Data derived by software that tracks phone calls enables you to understand what aspects of your marketing efforts are the most effective at producing qualified leads and enquiries. It can also identify the campaigns that aren’t performing well – enabling you to focus your budget in the right areas to get results.

The increasing popularity of programmatic buying is encouraging marketers to divert more of their budget to digital; especially because programmatic advertising allows marketers to target their audience at scale.  This is why call tracking is vital to these marketers – providing them with the intelligence needed in order to make critical decisions about how to allocate their marketing budget.

What are the most commonly used types of programmatic marketing?

The most commonly used types of programmatic marketing on digital channels include:


  • Buying advertising data via real-time bidding and ad exchanges: ad inventory is bought and sold on a per-impression basis generally via instantaneous auction. With real-time bidding, marketers can bid on an impression and, if they win, the buyer’s (or marketers) ad is instantly displayed on the publisher’s website.
  • Remarketing: Remarketing helps you reach prospects who have previously visited your website. This works by adding a remarketing tag (a small piece of code) to your website. When a user visits a website and leaves without converting, they are served with a banner ad from your website on subsequent sites they visit.
  • Get smart with personalised retargeting: Remarketing ads become smarter by personalising them based on a user’s past actions on your site. For example, a consumer visits your website and browses products A, B and C, then leaves without converting. The user will then be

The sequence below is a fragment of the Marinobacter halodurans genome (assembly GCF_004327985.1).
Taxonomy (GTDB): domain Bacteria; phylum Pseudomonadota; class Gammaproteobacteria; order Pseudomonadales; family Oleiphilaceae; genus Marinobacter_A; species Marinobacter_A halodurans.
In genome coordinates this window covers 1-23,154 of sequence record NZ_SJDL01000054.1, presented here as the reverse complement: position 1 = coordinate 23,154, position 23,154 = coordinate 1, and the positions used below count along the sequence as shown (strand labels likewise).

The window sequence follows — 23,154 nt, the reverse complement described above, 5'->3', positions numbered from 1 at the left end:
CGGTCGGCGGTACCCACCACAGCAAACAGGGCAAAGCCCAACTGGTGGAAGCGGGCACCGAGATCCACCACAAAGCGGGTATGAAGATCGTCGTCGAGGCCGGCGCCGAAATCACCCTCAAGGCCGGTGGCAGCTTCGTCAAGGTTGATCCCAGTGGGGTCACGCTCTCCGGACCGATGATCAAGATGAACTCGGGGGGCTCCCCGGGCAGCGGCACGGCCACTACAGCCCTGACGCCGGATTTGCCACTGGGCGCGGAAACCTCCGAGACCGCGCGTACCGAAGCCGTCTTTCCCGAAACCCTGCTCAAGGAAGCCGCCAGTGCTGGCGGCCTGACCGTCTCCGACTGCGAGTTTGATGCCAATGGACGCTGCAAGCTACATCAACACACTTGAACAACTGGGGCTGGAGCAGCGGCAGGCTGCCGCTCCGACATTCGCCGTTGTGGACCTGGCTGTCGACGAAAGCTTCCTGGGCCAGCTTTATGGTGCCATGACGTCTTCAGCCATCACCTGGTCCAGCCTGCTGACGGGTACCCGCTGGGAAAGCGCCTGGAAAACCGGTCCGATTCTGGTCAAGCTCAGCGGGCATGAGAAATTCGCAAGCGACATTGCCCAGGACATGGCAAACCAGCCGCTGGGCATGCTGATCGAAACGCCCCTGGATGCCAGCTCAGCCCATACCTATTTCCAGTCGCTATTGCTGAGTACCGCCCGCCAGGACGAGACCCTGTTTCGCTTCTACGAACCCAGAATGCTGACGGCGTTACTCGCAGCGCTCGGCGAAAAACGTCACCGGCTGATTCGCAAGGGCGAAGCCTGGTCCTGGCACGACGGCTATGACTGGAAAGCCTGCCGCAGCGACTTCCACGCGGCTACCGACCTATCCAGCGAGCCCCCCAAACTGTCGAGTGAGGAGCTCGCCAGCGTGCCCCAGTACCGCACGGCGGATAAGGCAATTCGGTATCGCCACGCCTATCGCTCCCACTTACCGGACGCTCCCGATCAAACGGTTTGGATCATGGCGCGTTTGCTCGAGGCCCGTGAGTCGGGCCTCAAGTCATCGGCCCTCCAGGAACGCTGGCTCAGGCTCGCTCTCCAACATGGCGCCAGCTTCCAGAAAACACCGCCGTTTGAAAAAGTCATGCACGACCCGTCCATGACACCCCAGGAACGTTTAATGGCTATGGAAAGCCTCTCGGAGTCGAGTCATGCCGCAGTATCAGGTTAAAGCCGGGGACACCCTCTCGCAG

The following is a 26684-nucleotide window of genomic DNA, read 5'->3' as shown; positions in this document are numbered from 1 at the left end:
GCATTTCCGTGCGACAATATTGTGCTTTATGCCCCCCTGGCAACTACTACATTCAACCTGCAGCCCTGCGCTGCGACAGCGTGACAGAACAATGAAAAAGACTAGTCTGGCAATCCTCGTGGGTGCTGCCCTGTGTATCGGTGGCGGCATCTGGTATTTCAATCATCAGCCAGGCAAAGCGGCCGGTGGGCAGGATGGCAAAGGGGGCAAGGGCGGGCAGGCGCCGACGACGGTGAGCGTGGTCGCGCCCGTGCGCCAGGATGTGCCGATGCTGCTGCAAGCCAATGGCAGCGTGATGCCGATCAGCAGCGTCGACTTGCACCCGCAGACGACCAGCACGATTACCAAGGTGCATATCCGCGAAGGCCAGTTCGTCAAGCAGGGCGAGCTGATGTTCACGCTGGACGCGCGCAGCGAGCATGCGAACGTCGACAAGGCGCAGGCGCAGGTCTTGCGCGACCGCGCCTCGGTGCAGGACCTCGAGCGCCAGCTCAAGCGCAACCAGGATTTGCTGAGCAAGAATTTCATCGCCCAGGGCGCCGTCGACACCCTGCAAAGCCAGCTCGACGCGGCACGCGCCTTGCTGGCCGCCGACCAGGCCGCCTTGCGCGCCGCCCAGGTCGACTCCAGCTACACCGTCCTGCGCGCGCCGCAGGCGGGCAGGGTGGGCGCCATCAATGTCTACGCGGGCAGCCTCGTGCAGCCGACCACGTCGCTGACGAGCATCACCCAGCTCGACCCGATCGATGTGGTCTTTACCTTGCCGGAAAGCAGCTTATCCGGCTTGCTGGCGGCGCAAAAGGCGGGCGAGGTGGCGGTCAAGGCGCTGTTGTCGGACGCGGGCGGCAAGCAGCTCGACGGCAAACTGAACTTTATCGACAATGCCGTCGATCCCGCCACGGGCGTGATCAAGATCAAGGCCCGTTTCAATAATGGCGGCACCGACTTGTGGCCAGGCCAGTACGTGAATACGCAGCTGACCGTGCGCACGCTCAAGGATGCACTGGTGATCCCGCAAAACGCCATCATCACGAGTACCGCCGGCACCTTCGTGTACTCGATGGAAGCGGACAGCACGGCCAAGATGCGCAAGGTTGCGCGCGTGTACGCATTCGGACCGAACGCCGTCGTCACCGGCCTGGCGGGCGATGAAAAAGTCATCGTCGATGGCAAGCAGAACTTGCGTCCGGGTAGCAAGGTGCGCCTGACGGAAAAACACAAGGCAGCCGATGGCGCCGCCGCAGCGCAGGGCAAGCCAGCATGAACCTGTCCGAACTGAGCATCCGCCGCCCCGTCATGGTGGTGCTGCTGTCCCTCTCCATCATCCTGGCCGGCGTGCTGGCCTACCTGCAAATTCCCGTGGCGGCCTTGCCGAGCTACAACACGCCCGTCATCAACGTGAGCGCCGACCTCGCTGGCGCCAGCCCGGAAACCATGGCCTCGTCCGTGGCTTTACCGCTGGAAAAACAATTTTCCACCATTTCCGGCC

How to buy advertising space

There are many different ways of buying advertising inventory. Here’s a run-down of the different ways advertisers can buy impression space.

Real-time bidding (RTB): RTB is reminiscent of Google AdWords except it’s just for display ads rather than the paid search results.

RTB software is used for serving internet users with display advertising around the internet. So, when a consumer visits your website, the browser communicates with an ad server – the technology that places adverts on websites. The server then sends a message to an ad exchange with information about that user, such as the IP address, location and details of the website the consumer is visiting.

A web page has space on it for ad space which is available for real-time bidding. Information about the web page, and the user viewing it, is passed on to an ad exchange, a platform which then auctions off the available ad space to the highest bidder. As an advertiser, you – or your media buyer – send a bid electronically to the ad exchange via a demand-side platform (DSP).

Advertisers will use DSPs to help them decide which ad impression they should purchase. The most commonly used product for bid management and ad space buying is DoubleClick by Google.

This is an automated process via a piece of software which removes the need for human sales people to make the decision and negotiate, which obviously can take time. So, when the bid is made, it’s immediate and simple: the buyer who bids the highest wins and an ad is served when the website loads. This process typically takes about 100 milliseconds.

Here’s a snapshot from a really useful infographic created by Google which explains the whole real-time bidding process:


How to bring it all together

The growing success rates with programmatic marketing are leading many more marketers to divert a lot more of their budgets to digital. However, in order for marketers to prove the value of this investment, they must have the right intelligence to inform their decisions about where to allocate budget. Using technology like call tracking will tell you whether people are calling from your programmatic ads and where they saw the ad. Leading to a greater understanding about where your audience are more engaged on the internet.